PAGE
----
Beyond its late role as obligatory, super-expensive job training for the modern workforce, college also serves as a sort of a sort of cultural/pop-cultural swap-meet, a place where you’re surrounded by people who throw art, music, movies, TV, just everything at you every single day and for several years. That’s a pretty awesome side benefit, too.
But when you get old, get isolated, and that firehose of things to explore dries up? You can still find this stuff using music magazines or, later, online (not just because those magazines went online, but through blogs…which, it occurs to me for the first time are like the ‘zines of my youth (look, I’m slow)), but it’s both a lot harder and, often, more narrow; you lose the beneficial scatter-brain nature of inputs that comes with getting thrown together with a bunch of random people. Those people expose you to the names of artists, even entire genres, for you to check out and, when the stars align, fall in love with. Again, pretty damn amazing, but then one’s four or five or six (me) years of college ends and it all goes away.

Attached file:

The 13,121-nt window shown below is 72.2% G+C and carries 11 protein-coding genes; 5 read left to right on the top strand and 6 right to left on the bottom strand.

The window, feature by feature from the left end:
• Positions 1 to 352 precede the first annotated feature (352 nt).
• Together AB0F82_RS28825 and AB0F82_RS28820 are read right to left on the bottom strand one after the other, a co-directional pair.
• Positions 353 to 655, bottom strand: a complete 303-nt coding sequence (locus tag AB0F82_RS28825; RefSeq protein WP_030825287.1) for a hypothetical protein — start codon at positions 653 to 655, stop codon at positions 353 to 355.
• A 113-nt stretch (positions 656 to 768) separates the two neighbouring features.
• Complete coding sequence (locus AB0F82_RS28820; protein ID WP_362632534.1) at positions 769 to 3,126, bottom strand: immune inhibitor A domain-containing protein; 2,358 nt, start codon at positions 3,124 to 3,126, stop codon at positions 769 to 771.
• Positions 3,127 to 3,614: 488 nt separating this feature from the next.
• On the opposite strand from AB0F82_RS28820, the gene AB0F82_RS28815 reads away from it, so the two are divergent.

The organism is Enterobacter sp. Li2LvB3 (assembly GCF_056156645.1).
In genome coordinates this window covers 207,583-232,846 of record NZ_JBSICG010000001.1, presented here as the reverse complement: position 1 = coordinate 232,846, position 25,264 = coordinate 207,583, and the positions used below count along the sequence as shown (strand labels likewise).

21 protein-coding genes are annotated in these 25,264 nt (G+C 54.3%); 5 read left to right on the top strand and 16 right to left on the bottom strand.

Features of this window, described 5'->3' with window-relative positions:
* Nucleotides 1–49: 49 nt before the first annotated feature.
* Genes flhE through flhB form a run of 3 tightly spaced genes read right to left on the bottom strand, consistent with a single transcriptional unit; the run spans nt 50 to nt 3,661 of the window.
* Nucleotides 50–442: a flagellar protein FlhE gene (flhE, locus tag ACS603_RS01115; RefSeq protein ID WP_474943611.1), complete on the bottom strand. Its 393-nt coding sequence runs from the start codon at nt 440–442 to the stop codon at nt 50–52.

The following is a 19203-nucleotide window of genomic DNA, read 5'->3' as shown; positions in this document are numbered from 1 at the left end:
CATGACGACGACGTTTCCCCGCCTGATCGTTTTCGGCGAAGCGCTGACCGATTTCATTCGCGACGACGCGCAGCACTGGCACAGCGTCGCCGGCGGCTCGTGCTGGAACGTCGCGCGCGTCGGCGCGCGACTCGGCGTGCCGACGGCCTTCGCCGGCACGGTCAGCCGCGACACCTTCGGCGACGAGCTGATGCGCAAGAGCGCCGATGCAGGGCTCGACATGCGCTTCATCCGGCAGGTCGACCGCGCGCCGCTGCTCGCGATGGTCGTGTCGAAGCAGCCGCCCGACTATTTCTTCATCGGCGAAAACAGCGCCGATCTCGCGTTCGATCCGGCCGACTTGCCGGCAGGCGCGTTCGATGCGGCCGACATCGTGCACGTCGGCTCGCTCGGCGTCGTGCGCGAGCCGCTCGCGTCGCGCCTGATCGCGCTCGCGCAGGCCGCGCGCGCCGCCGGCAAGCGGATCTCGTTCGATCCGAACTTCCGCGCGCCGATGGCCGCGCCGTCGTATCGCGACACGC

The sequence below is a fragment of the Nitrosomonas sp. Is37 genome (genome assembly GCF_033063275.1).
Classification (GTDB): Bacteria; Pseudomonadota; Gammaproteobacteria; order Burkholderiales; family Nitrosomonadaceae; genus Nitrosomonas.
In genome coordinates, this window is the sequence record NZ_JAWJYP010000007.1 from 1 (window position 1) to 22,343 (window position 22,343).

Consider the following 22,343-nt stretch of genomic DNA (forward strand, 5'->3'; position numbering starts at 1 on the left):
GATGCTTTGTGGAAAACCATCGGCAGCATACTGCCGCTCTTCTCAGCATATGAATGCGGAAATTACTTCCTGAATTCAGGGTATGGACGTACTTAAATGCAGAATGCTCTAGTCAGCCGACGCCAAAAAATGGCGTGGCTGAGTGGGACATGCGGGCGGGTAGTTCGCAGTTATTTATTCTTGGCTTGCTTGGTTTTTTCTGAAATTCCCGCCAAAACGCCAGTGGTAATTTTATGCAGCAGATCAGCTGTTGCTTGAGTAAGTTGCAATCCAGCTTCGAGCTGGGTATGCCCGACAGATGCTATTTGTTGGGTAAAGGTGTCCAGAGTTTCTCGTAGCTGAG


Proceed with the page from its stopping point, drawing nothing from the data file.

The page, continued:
So, what do you do?
When my interest in music sort of reignited in my mid-30s, I landed on the approach of picking up albums based on the cover. Even as it’s not as central to a musician’s art as his/her music, what a musical artists puts on his/her album cover makes its own artistic statement. And when you’re picking through the bins, the artist makes his/her introduction through the aesthetic choices made on that album cover. As it happened, this approach worked out a lot more often for me than picking a band* than most things I read.